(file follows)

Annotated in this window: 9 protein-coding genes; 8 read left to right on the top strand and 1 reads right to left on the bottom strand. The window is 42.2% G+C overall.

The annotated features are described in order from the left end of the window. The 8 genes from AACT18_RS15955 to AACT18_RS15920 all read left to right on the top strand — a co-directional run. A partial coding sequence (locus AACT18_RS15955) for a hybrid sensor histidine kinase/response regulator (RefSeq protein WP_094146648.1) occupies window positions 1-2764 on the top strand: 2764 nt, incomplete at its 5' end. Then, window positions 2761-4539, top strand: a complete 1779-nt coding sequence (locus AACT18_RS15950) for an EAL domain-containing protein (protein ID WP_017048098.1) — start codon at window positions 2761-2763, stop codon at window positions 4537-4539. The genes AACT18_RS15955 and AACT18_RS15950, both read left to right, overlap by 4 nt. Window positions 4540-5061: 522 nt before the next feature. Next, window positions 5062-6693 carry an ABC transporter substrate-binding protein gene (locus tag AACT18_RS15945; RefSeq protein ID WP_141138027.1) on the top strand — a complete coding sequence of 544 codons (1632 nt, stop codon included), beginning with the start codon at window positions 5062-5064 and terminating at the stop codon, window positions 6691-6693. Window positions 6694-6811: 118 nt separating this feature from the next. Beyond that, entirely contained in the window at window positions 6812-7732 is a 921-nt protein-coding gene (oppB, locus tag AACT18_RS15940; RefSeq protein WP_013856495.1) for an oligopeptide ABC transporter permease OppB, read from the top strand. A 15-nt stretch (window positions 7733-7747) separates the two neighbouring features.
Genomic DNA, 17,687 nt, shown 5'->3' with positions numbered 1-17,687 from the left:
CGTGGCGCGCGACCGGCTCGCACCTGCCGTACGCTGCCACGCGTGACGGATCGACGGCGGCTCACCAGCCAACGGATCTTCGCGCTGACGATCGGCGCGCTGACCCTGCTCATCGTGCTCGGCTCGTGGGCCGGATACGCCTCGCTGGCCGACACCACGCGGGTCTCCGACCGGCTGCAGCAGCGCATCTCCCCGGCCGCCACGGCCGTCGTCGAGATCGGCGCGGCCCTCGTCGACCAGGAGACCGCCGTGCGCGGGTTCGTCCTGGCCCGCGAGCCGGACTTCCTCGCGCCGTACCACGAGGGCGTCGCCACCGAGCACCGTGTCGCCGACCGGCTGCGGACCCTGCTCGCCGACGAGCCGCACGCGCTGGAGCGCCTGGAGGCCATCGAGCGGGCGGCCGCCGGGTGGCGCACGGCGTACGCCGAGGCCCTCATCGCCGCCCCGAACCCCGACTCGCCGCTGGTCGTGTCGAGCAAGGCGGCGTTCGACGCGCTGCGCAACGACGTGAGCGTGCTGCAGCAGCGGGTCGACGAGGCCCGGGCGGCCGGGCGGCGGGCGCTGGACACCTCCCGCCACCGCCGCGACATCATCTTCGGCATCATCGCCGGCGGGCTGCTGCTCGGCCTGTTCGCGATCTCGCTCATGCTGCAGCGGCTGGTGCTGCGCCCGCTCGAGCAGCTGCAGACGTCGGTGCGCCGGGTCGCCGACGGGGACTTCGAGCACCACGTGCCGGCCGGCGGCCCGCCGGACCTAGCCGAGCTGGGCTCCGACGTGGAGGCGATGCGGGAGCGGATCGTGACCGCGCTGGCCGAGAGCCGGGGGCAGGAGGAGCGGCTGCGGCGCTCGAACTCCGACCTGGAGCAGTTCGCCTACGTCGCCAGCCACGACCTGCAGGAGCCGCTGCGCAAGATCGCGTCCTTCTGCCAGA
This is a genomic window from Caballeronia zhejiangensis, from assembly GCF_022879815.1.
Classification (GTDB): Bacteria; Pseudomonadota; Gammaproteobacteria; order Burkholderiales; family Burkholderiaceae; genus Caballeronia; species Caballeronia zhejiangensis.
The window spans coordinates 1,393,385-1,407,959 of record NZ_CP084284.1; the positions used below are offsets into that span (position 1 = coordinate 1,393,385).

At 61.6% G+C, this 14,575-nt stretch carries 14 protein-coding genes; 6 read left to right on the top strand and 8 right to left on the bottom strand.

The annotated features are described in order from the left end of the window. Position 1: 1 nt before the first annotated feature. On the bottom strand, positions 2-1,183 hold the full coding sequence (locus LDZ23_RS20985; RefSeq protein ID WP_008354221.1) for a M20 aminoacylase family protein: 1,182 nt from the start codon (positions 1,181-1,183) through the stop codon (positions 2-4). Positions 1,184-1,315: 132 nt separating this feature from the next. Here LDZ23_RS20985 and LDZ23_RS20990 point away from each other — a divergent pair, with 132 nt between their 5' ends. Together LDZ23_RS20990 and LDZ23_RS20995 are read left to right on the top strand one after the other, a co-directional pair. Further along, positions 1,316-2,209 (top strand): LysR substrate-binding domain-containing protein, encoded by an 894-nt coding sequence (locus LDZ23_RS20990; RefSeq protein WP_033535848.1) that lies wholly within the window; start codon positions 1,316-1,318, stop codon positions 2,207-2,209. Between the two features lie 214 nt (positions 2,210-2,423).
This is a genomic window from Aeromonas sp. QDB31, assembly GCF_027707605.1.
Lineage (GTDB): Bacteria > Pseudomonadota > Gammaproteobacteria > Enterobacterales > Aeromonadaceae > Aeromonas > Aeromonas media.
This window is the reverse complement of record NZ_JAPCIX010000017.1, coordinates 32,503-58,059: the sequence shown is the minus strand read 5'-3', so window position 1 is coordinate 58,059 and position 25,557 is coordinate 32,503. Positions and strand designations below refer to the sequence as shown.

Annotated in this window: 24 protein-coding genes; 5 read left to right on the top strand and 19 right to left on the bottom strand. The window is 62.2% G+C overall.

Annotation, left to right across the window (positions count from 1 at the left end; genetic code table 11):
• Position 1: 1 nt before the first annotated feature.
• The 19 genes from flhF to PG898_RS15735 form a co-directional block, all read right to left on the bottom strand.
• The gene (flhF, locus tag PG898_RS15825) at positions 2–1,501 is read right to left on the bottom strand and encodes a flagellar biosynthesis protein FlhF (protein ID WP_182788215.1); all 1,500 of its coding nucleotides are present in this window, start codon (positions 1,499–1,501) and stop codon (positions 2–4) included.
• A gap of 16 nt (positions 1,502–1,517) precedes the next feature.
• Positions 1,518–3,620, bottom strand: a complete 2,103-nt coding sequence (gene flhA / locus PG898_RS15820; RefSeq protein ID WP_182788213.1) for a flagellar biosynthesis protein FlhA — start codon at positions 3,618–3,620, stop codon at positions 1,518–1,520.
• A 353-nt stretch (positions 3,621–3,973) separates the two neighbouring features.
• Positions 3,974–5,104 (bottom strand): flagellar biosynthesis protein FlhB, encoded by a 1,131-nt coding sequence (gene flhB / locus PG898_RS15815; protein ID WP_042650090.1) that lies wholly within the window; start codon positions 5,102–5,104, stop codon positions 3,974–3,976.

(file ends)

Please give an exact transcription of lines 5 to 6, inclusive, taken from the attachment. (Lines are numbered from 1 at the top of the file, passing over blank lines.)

This is a genomic window from Caballeronia zhejiangensis, from assembly GCF_022879815.1.
Classification (GTDB): Bacteria; Pseudomonadota; Gammaproteobacteria; order Burkholderiales; family Burkholderiaceae; genus Caballeronia; species Caballeronia zhejiangensis.